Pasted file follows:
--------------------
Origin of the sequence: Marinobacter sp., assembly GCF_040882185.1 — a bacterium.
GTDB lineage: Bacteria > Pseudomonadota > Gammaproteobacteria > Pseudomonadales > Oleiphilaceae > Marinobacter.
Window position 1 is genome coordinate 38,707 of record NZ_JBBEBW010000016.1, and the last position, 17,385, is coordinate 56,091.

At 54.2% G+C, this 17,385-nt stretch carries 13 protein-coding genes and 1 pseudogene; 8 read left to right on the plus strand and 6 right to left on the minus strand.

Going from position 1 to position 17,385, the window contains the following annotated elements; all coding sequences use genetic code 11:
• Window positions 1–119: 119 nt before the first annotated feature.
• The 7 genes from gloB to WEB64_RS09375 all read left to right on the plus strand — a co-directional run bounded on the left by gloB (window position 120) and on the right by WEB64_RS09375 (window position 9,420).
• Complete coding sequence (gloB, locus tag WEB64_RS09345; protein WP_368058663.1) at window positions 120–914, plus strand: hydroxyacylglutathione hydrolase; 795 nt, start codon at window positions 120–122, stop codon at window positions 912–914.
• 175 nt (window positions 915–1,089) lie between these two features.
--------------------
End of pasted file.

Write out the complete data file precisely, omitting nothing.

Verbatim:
Origin of the sequence: Marinobacter sp., assembly GCF_040882185.1 — a bacterium.
GTDB lineage: Bacteria > Pseudomonadota > Gammaproteobacteria > Pseudomonadales > Oleiphilaceae > Marinobacter.
Window position 1 is genome coordinate 38,707 of record NZ_JBBEBW010000016.1, and the last position, 17,385, is coordinate 56,091.

At 54.2% G+C, this 17,385-nt stretch carries 13 protein-coding genes and 1 pseudogene; 8 read left to right on the plus strand and 6 right to left on the minus strand.

Going from position 1 to position 17,385, the window contains the following annotated elements; all coding sequences use genetic code 11:
• Window positions 1–119: 119 nt before the first annotated feature.
• The 7 genes from gloB to WEB64_RS09375 all read left to right on the plus strand — a co-directional run bounded on the left by gloB (window position 120) and on the right by WEB64_RS09375 (window position 9,420).
• Complete coding sequence (gloB, locus tag WEB64_RS09345; protein WP_368058663.1) at window positions 120–914, plus strand: hydroxyacylglutathione hydrolase; 795 nt, start codon at window positions 120–122, stop codon at window positions 912–914.
• 175 nt (window positions 915–1,089) lie between these two features.